Sunday, February 12, 2012

A greenhouse just in time for Spring

A new addition to my workshop! We completed the greenhouse seedling boxes this weekend, just in time for Spring...



                                                         ... but with snowflakes fluttering in the wind and the cold temps, we were reminded it is still winter here. I was hoping for more of the white stuff to keep falling, but to no avail this weekend. It is so pretty when everything is freshly covered in snow and it makes the cold weather worth it! This is a pic of our place after a snow in 2009! You have to admit, it is pretty isn't it?


My wonderful husband, Walter, came up with a simple design for this project and the old windows we had stored in our shed were going to work perfectly.


We started by building a box out of cypress lumber.




The box is large enough to hold a shelf and have two levels of seedlings growing! Last spring I coudn't find a lot of the veggies I wanted in small plants and it was too late in the year to start the seeds. I'm keeping my fingers crossed that this is a successful new adventure in gardening for me this year. I found a clever idea on Pinterest from MarthaStewart.com using eggshells as the pots to grow your seeds in and once they are large enough you can plant them in the ground, right in the shells.   
Now to figure out how to break the eggs just right for this project. Any tips? Anyways, a couple hours later we hinged the old windows onto the box we built and we were finished for now.





 Now off to warm up and do some reading to learn more about this whole seed growing process!
                                               
                                                      'til next time,
                                                            Adina


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35 comments:

  1. Love this! Well done, you two! Using those old windows was a brilliant idea. I hope you will grow many delicious, fresh veggies there and will enjoy them on your table and in your tummy. :)

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  2. Thank you Laura! How exciting to see a comment!!! I already have a collection started of broken washed out eggshells in a carton waiting for potting soil and seeds! (I'm actually hoping to sell the egg carton trays of tiny veggie plants at the farmers market, if we eat enough eggs)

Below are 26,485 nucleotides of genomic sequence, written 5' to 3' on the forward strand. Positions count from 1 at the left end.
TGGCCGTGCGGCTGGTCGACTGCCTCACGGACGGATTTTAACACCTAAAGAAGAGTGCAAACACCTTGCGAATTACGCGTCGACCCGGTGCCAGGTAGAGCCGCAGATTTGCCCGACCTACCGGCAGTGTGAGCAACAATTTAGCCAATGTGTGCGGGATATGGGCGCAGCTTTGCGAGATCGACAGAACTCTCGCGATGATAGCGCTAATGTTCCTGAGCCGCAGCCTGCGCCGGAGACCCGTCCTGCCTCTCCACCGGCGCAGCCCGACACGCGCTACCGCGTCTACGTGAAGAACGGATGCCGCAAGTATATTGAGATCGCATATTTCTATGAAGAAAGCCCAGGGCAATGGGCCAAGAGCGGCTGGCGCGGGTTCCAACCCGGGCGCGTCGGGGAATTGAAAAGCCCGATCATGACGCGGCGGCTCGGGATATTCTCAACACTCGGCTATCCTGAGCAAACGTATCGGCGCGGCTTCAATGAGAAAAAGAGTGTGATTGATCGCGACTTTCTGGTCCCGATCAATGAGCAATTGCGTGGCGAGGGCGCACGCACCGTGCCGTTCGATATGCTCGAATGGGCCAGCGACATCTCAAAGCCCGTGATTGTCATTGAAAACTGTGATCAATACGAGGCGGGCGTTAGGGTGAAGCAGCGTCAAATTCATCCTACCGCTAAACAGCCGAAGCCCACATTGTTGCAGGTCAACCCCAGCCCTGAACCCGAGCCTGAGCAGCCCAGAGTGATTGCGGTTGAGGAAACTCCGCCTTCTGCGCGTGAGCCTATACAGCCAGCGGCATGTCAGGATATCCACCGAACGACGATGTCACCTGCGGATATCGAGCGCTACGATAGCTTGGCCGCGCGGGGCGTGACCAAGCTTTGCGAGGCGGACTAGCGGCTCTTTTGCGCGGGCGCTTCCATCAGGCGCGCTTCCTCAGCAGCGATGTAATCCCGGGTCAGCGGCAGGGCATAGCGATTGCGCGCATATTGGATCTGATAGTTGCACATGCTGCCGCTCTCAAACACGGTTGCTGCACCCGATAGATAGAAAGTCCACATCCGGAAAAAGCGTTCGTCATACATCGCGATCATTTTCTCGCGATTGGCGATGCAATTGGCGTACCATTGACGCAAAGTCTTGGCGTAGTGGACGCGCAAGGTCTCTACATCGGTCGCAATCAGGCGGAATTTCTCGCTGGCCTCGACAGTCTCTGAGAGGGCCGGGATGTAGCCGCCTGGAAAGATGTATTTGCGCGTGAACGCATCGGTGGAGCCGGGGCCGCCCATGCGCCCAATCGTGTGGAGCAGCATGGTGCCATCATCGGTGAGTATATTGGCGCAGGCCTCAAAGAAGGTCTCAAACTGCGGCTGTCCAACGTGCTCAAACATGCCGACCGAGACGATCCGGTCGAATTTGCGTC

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  3. I love how neat & tidy your little greenhouse is! =)

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    1. Dorothy,
      Thank you for taking a peek and for the compliment!

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  4. Hi Adina, Do you heat the greenhouse at all, or is it just solar? At what outside temperatures can you start your seeds in here (I too live in a cold climate.)
    Thanks! Nice idea.
    Beth

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    1. Beth,
      Thanks for stopping by. Gardening is new to me and last year I missed out on planting a few favorite veggies of mine, that happen to be cooler crops. Like broccoli, spinach and lettuce. So this year we built the greenhouse and I have two rounds of seeds started about two weeks apart so that I can harvest the veggies at different times. From what I've read the greenhouse should be around 70 degrees inside to start seeds. Mine is heated only by the sun. I haven't been methodical about the temp at all. I've just let the sun warm it during the day and so far, so good. I water the seedlings every other day or when the soil seems dry. I started my first round of seeds in the beginning of March and plan to plant them in my raised bed garden this weekend. Thanks so much for stopping by and asking.

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  5. Fantastic garden frame and a great way to use old windows.

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  6. The greenhouse looks beautiful! Your dh did such a wonderful job.

    If you need to keep the temperature warmer and more even, I've heard of people using milk jugs painted black as a heat creator. I think the jugs may have been filled with water to hold the heat. Depending on how you set up the shelves, maybe the milk jugs go under the bottom row or at the back of the green house.